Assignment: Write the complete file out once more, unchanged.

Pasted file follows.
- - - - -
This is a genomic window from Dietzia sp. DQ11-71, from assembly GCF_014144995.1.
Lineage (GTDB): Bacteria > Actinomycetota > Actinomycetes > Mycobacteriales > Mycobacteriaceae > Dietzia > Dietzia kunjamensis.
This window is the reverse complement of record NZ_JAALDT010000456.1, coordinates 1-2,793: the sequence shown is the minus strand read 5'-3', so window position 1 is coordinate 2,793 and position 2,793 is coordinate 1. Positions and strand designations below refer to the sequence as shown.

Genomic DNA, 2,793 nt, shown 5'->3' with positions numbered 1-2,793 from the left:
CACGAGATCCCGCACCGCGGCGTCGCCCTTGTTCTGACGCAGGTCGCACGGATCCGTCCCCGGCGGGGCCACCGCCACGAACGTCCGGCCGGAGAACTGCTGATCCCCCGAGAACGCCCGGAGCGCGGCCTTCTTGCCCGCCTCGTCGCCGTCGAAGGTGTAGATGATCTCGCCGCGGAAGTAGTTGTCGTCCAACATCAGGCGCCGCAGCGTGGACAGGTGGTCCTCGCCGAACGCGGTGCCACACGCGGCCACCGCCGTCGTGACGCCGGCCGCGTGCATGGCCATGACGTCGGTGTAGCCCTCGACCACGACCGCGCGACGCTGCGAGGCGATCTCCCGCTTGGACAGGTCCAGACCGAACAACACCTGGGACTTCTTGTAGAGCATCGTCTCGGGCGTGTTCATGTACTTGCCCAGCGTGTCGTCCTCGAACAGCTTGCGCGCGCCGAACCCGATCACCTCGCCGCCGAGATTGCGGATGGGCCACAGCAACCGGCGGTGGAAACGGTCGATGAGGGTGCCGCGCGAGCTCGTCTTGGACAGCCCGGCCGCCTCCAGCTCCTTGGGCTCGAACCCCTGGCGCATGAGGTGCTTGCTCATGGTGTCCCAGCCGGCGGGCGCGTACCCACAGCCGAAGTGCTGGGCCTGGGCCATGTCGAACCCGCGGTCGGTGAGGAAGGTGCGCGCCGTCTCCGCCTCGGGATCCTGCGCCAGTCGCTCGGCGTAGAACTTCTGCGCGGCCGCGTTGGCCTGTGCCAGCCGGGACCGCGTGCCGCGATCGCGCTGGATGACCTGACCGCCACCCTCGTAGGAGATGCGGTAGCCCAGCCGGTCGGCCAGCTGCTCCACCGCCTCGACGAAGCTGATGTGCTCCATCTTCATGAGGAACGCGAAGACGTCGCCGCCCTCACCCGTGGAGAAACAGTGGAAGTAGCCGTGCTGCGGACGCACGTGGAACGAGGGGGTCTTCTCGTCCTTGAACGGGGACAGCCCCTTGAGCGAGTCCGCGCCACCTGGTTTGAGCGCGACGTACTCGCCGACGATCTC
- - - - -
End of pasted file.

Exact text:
This is a genomic window from Dietzia sp. DQ11-71, from assembly GCF_014144995.1.
Lineage (GTDB): Bacteria > Actinomycetota > Actinomycetes > Mycobacteriales > Mycobacteriaceae > Dietzia > Dietzia kunjamensis.
This window is the reverse complement of record NZ_JAALDT010000456.1, coordinates 1-2,793: the sequence shown is the minus strand read 5'-3', so window position 1 is coordinate 2,793 and position 2,793 is coordinate 1. Positions and strand designations below refer to the sequence as shown.

Genomic DNA, 2,793 nt, shown 5'->3' with positions numbered 1-2,793 from the left:
CACGAGATCCCGCACCGCGGCGTCGCCCTTGTTCTGACGCAGGTCGCACGGATCCGTCCCCGGCGGGGCCACCGCCACGAACGTCCGGCCGGAGAACTGCTGATCCCCCGAGAACGCCCGGAGCGCGGCCTTCTTGCCCGCCTCGTCGCCGTCGAAGGTGTAGATGATCTCGCCGCGGAAGTAGTTGTCGTCCAACATCAGGCGCCGCAGCGTGGACAGGTGGTCCTCGCCGAACGCGGTGCCACACGCGGCCACCGCCGTCGTGACGCCGGCCGCGTGCATGGCCATGACGTCGGTGTAGCCCTCGACCACGACCGCGCGACGCTGCGAGGCGATCTCCCGCTTGGACAGGTCCAGACCGAACAACACCTGGGACTTCTTGTAGAGCATCGTCTCGGGCGTGTTCATGTACTTGCCCAGCGTGTCGTCCTCGAACAGCTTGCGCGCGCCGAACCCGATCACCTCGCCGCCGAGATTGCGGATGGGCCACAGCAACCGGCGGTGGAAACGGTCGATGAGGGTGCCGCGCGAGCTCGTCTTGGACAGCCCGGCCGCCTCCAGCTCCTTGGGCTCGAACCCCTGGCGCATGAGGTGCTTGCTCATGGTGTCCCAGCCGGCGGGCGCGTACCCACAGCCGAAGTGCTGGGCCTGGGCCATGTCGAACCCGCGGTCGGTGAGGAAGGTGCGCGCCGTCTCCGCCTCGGGATCCTGCGCCAGTCGCTCGGCGTAGAACTTCTGCGCGGCCGCGTTGGCCTGTGCCAGCCGGGACCGCGTGCCGCGATCGCGCTGGATGACCTGACCGCCACCCTCGTAGGAGATGCGGTAGCCCAGCCGGTCGGCCAGCTGCTCCACCGCCTCGACGAAGCTGATGTGCTCCATCTTCATGAGGAACGCGAAGACGTCGCCGCCCTCACCCGTGGAGAAACAGTGGAAGTAGCCGTGCTGCGGACGCACGTGGAACGAGGGGGTCTTCTCGTCCTTGAACGGGGACAGCCCCTTGAGCGAGTCCGCGCCACCTGGTTTGAGCGCGACGTACTCGCCGACGATCTC